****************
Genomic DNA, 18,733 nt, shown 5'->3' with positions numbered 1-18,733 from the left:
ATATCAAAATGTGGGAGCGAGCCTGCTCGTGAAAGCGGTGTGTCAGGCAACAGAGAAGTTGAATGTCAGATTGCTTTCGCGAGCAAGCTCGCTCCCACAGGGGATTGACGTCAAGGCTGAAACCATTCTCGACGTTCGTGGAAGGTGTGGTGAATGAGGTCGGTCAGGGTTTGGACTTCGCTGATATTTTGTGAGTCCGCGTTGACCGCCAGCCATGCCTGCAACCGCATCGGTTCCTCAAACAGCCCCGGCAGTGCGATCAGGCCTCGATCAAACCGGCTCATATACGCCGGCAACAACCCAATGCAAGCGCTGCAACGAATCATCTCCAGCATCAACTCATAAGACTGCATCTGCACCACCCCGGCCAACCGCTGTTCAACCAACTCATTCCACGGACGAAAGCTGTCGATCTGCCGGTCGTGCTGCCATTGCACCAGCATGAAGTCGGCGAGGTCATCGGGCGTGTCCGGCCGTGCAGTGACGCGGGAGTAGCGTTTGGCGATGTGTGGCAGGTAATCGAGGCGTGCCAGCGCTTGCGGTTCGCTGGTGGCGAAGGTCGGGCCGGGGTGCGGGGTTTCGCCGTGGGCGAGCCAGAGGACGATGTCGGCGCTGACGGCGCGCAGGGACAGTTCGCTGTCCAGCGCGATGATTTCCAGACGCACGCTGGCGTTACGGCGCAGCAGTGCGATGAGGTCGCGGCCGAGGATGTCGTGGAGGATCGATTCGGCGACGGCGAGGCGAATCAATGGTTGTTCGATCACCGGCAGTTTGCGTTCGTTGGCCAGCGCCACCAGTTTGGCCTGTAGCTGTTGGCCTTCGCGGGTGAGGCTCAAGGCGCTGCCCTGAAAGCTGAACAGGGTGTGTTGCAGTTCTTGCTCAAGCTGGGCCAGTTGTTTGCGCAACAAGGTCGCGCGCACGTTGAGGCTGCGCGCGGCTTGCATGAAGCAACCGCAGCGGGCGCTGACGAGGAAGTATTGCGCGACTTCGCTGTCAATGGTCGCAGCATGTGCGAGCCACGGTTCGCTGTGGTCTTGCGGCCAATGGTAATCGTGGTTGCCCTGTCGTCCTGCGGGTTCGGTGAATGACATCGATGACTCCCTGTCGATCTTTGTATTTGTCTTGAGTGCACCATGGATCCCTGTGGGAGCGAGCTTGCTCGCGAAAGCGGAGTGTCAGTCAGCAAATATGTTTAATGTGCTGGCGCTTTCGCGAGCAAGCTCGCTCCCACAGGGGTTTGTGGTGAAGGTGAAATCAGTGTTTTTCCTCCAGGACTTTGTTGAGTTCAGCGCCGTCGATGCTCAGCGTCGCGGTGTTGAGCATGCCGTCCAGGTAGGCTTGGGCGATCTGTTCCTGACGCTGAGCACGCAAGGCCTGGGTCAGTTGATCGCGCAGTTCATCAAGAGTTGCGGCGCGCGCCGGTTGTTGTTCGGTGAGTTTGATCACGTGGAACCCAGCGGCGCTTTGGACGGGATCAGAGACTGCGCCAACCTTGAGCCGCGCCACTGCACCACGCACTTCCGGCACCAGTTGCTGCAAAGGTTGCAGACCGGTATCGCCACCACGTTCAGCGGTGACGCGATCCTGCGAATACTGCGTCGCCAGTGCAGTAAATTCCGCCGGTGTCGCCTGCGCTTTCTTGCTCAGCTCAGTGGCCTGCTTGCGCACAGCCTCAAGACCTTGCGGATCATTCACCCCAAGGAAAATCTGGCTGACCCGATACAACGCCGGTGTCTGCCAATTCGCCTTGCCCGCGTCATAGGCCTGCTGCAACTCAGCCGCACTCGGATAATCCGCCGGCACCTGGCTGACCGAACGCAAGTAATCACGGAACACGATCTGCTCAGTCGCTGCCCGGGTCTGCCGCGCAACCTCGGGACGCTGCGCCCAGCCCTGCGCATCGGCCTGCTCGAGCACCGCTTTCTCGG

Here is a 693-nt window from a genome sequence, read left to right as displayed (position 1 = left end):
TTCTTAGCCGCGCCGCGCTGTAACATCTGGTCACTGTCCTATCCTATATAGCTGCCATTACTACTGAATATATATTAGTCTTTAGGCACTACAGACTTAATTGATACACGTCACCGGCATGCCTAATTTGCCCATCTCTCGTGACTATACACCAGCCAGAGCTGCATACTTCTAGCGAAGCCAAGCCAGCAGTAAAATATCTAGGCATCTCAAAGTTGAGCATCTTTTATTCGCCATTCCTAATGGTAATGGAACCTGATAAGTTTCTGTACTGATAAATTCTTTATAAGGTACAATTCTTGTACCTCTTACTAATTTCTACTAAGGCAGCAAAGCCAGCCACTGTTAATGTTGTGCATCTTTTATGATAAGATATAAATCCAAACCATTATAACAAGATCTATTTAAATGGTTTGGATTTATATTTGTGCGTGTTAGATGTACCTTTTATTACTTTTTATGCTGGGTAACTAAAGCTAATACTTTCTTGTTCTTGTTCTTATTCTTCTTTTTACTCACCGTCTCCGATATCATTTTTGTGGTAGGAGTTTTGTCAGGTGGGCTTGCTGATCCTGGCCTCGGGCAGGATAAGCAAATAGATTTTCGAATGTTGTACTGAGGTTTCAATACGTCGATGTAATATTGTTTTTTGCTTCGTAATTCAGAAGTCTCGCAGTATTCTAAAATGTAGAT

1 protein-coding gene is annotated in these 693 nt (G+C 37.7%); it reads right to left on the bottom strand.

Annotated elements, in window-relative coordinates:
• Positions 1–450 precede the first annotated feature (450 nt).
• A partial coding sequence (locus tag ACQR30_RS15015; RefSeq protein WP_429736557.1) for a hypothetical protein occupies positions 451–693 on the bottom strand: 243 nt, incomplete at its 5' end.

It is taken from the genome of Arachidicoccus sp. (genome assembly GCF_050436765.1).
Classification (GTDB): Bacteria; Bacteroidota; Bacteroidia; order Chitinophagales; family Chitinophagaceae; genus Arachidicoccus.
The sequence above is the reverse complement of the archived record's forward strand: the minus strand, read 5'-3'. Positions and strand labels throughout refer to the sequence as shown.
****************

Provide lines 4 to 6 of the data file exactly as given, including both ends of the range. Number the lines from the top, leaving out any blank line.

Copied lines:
TTCTTAGCCGCGCCGCGCTGTAACATCTGGTCACTGTCCTATCCTATATAGCTGCCATTACTACTGAATATATATTAGTCTTTAGGCACTACAGACTTAATTGATACACGTCACCGGCATGCCTAATTTGCCCATCTCTCGTGACTATACACCAGCCAGAGCTGCATACTTCTAGCGAAGCCAAGCCAGCAGTAAAATATCTAGGCATCTCAAAGTTGAGCATCTTTTATTCGCCATTCCTAATGGTAATGGAACCTGATAAGTTTCTGTACTGATAAATTCTTTATAAGGTACAATTCTTGTACCTCTTACTAATTTCTACTAAGGCAGCAAAGCCAGCCACTGTTAATGTTGTGCATCTTTTATGATAAGATATAAATCCAAACCATTATAACAAGATCTATTTAAATGGTTTGGATTTATATTTGTGCGTGTTAGATGTACCTTTTATTACTTTTTATGCTGGGTAACTAAAGCTAATACTTTCTTGTTCTTGTTCTTATTCTTCTTTTTACTCACCGTCTCCGATATCATTTTTGTGGTAGGAGTTTTGTCAGGTGGGCTTGCTGATCCTGGCCTCGGGCAGGATAAGCAAATAGATTTTCGAATGTTGTACTGAGGTTTCAATACGTCGATGTAATATTGTTTTTTGCTTCGTAATTCAGAAGTCTCGCAGTATTCTAAAATGTAGAT

1 protein-coding gene is annotated in these 693 nt (G+C 37.7%); it reads right to left on the bottom strand.

Annotated elements, in window-relative coordinates: